KSU pitcher following in father’s path

Nate Stuart

Kent State pitcher J.J. Pacella comes from a distinguished baseball pedigree.

John Pacella, J.J.’s father, pitched in the Major Leagues for the Mets, Yankees, Twins, Orioles and Tigers. He also bounced around the minor leagues. He is most known for throwing pitches so hard that his hat fell off during his delivery.

Pacella, a senior, recently revived his role in the Flashes’ bullpen.

“I started the year as the ace, but after bouncing around for a bit, I’m in the bullpen now,” Pacella said. “Right now, I’m on track. I haven’t been in the bullpen for a couple years, but it happened to work out. I can really let it go. I can give 100 percent off the bat and not worry about wearing myself out.”

Pacella’s trademark pitch is a split-finger fastball, which his dad taught him.

“It saved years at the end of his career,” Pacella said.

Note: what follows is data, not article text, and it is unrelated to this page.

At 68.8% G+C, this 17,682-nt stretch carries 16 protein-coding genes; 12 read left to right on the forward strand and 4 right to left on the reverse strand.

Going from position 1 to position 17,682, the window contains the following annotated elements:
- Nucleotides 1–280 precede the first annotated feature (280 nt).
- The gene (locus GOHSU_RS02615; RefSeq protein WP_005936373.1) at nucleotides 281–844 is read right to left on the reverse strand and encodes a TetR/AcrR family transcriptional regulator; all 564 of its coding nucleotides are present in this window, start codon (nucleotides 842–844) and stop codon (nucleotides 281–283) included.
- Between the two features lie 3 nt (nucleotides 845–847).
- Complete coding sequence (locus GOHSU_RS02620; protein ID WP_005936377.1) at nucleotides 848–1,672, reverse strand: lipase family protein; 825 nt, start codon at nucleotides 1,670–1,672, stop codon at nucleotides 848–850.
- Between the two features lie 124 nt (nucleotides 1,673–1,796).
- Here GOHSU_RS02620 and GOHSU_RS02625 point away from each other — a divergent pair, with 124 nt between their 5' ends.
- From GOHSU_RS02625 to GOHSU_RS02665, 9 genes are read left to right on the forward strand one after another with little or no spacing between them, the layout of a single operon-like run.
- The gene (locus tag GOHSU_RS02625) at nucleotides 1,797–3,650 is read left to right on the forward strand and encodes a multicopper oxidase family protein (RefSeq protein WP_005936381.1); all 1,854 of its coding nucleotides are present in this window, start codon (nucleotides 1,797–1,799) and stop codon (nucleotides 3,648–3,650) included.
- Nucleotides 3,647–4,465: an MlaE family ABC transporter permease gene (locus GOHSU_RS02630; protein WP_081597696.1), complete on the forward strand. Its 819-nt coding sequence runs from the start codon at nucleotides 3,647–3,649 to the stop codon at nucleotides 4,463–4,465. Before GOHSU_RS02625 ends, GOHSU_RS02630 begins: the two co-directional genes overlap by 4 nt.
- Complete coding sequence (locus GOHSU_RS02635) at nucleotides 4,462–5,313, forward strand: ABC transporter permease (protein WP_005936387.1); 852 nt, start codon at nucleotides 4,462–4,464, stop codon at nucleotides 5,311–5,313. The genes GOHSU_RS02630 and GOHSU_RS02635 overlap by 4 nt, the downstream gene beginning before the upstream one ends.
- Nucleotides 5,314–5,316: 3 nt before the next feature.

The split-finger is known to wear out elbows, but Pacella said the pitch doesn’t bother him at all.

Pacella, a 6-foot-6 right-hander, has aspirations of becoming a major leaguer just like his dad, and his dad definitely believes in him.

“J.J. has the mentality of a major league pitcher,” John said in his Brooklyn accent. “If someone gives him an opportunity, they’ll be real surprised. We’re very similar in our delivery, but he has the potential to throw even harder than me.”

John said he was very cautious about pushing his son because he didn’t want him to feel like he had to play baseball.

“I’m very proud of him,” John said. “Since he was 10, he’s put a lot of hard work into baseball. It’s never easy to have an ex-major leaguer dad, but he has really risen to the occasion. It is exciting for me, and he has done a great job of getting better each year.”

Pacella gives a lot of credit to his dad for his success.

“Since I was a kid, he has helped me keep my goals in perspective. It has been such a benefit,” he said. “My dad was a great teacher.”

Pacella said he thinks he stands an excellent shot at playing professional baseball. He doesn’t care where he gets his shot, as long as he’s playing. But he will always be able to look to his father for inspiration.

“Yeah, you could say we’re pretty similar,” Pacella said of his father. “We’re a lot alike.”

Contact sports reporter Nate Stuart at [email protected].